On the Tesla scale used to denote a magnet’s power, the device the researchers used is a 7.0 Tesla, while most magnets used for imaging in clinical care today are 2.0 or 3.0 Tesla. As a result, for the foreseeable future, access to such assessments is likely to be limited to people participating in research at major academic medical centers. Nonetheless, the study raises the prospect of eventually offering people far more individualized care delivered at an early stage in their MS.
While emerging techniques such as MR spectroscopy promise to enhance the diagnostic value of magnetic resonance imaging (MRI) in the years ahead, a study suggests that there are benefits to be realized right now simply by increasing adherence to guidelines for use of currently available MRI modalities.
Researchers from Belgium and Canada reviewed 140 imaging sessions involving 58 different scanners and 83 people with MS to see how often the imaging was performed in accordance with 2018 guidelines issued by the Consortium of Multiple Sclerosis Centers (CMSC).4 Those guidelines, developed by a panel of experts, outlined the preferred approaches to obtaining various types of 3D – or, if 3D imaging was not available – 2D views of the brain.
The researchers found that just over one-half of the imaging studies they reviewed conformed to the recommended approaches. They concluded, “A higher compliance with the guidelines would provide more confidence in the use of brain MRI for diagnosis and follow-up of patients with MS.”
Neurofilament light chain (NfL) is a protein released into the blood and cerebrospinal fluid following damage to neurons and axons in multiple sclerosis and other neurologic diseases. In recent years, researchers have assessed the role of blood levels of this protein – or serum NfL – in diagnosing MS and predicting disease course.
One of the latest studies involving the biomarker examined whether it might be able to predict cognitive status in people with multiple sclerosis.5
Eighty-six people participated in the study. Fifty-one were females. The average age of study participants was 47 years, and the average duration of MS was 13 years. Based on neuropsychological examinations, 49 of the people were considered cognitively impaired, while 37 were deemed cognitively preserved.
The researchers found higher levels of serum NfL in the people who were cognitively impaired compared to those who were not. The difference between the groups in serum NfL levels was statistically significant. People in the cognitively impaired group also had higher blood levels of glial fibrillary acidic protein (GFAP), another biomarker of neurodegeneration.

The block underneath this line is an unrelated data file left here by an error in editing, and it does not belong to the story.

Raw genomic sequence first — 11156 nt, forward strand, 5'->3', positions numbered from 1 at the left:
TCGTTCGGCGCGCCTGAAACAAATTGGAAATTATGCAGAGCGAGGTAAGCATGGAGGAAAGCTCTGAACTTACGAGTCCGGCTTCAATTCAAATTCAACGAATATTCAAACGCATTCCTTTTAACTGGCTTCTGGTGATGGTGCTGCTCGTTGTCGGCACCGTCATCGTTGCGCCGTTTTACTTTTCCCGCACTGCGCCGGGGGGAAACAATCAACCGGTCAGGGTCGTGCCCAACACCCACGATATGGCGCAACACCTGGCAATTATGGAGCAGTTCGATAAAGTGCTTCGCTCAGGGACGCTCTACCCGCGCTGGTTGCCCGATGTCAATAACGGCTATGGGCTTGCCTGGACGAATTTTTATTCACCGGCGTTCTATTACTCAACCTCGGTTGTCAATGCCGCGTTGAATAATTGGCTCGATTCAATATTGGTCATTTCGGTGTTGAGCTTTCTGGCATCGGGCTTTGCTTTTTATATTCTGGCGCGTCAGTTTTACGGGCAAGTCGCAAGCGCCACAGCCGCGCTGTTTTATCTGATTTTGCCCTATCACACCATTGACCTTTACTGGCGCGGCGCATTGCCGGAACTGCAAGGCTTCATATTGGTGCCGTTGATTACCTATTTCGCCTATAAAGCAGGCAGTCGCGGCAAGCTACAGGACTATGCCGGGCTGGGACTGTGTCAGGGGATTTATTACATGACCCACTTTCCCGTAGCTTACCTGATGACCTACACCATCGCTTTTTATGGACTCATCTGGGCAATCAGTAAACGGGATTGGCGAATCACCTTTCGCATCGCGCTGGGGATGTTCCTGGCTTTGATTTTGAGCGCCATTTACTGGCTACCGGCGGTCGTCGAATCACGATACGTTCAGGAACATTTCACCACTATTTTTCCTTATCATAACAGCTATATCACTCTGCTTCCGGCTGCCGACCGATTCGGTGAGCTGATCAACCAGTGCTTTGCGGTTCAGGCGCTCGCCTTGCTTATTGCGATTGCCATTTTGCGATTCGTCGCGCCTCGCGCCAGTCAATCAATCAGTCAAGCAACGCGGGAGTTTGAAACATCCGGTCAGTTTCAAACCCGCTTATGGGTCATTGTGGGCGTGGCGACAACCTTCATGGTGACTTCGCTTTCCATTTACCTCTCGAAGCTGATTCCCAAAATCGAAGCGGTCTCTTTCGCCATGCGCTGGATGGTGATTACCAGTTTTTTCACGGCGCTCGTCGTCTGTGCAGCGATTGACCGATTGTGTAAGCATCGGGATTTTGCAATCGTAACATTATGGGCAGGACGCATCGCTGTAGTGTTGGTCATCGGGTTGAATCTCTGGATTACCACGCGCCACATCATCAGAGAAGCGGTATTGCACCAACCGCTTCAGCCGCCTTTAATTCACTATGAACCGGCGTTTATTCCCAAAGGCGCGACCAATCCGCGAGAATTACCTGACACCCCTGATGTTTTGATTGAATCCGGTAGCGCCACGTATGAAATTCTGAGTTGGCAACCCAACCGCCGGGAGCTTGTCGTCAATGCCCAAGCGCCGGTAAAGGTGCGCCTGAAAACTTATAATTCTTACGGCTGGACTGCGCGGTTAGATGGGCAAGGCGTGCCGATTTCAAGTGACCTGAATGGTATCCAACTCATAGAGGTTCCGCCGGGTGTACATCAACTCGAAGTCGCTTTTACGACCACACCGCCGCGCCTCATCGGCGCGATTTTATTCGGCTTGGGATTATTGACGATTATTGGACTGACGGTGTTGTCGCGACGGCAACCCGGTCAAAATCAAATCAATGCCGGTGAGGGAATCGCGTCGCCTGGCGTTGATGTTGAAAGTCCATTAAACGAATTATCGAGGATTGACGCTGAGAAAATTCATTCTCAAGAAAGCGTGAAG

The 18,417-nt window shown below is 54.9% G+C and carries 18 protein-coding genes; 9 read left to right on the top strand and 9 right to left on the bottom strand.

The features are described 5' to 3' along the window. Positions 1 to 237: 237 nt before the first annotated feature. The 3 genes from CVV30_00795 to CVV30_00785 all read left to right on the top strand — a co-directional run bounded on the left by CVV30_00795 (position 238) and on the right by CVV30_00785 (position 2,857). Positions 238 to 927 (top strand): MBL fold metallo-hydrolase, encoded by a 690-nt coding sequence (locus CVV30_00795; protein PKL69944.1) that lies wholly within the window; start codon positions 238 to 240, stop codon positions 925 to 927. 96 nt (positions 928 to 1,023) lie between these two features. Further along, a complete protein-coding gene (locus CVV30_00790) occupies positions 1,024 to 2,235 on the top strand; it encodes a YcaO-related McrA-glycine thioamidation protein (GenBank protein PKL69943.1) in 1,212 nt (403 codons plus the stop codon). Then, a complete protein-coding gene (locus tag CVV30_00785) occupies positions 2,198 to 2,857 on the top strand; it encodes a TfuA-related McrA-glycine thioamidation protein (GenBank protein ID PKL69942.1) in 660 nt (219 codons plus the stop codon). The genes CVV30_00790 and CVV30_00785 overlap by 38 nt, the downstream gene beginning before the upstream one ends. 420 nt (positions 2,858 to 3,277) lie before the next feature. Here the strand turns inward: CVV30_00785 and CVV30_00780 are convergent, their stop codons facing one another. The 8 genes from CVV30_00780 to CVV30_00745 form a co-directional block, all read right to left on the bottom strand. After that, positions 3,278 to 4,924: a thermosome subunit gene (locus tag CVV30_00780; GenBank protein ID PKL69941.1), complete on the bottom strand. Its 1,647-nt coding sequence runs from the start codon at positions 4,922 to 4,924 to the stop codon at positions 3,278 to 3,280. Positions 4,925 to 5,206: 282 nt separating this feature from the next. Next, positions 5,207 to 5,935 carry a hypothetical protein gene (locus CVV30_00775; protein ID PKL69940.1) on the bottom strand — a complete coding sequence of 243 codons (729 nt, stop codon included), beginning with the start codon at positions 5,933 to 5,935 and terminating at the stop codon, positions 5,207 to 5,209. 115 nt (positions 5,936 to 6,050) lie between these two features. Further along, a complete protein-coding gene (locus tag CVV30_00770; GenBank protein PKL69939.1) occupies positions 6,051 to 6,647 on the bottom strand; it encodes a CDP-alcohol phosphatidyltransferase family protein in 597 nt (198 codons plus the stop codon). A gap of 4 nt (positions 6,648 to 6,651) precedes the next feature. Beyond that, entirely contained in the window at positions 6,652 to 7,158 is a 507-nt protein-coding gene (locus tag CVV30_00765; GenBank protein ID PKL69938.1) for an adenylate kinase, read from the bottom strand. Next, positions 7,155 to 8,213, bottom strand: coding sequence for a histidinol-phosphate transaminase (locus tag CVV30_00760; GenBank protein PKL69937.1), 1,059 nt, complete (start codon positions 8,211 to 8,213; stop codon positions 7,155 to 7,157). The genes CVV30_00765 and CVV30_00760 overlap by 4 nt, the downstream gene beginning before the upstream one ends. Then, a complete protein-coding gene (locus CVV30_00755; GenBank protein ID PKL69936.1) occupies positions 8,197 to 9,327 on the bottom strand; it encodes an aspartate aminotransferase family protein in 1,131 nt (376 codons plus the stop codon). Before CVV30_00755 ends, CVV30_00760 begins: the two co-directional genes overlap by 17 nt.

The findings address an important topic, as 40% or more of people with MS eventually experience some degree of cognitive issues. However, while the study represents a valuable addition to the growing body of scientific knowledge in this area, far more research is needed to help clinicians understand how best to incorporate serum NfL values into their decision-making.
The optimal diet for people with MS is an evergreen and ever-evolving topic of debate, with the discussion reinvigorated with each new study on the subject.
One of the latest such studies examined how caloric restriction and an adapted ketogenic diet affect serum levels of neurofilament light chain (NfL). As noted in the immediately preceding item, NfL is a protein that enters the blood and cerebrospinal fluid in the aftermath of damage to neurons and axons. Caloric restriction entails consuming a fixed amount of calories each day, with the limit set well below typical American norms. A ketogenic diet is a high-fat, adequate protein, low-carbohydrate eating plan. Advocates of the ketogenic diet support its use in helping to control seizures in children with epilepsy who have not responded well to antiepileptic drugs.
A team of German researchers tracked serum NfL levels over six months in 17 people with MS who were on an adapted form of the ketogenic diet, 14 people with MS on a caloric restriction eating plan, and a control group of nine people with MS not following any particular diet.6
At the end of the six months, the people on a ketogenic diet had significantly lower serum NfL levels than they did at the start of the study (7.1 pg/mL, compared to 8.5 pg/mL at baseline). The change was statistically significant. Meanwhile, sNfL levels in the caloric restriction and control groups did not change significantly over the six-month study period.
While the results are intriguing, three caveats need to be kept in mind. First, this was a small study. Second, while serum NfL is emerging as a biomarker for assessing multiple sclerosis, its exact role in MS management has yet to be established. Third, the ability to change levels of a biomarker does not necessarily equate to an ability to change disease course. Nonetheless, this study reinforces the importance of being thoughtful about eating choices.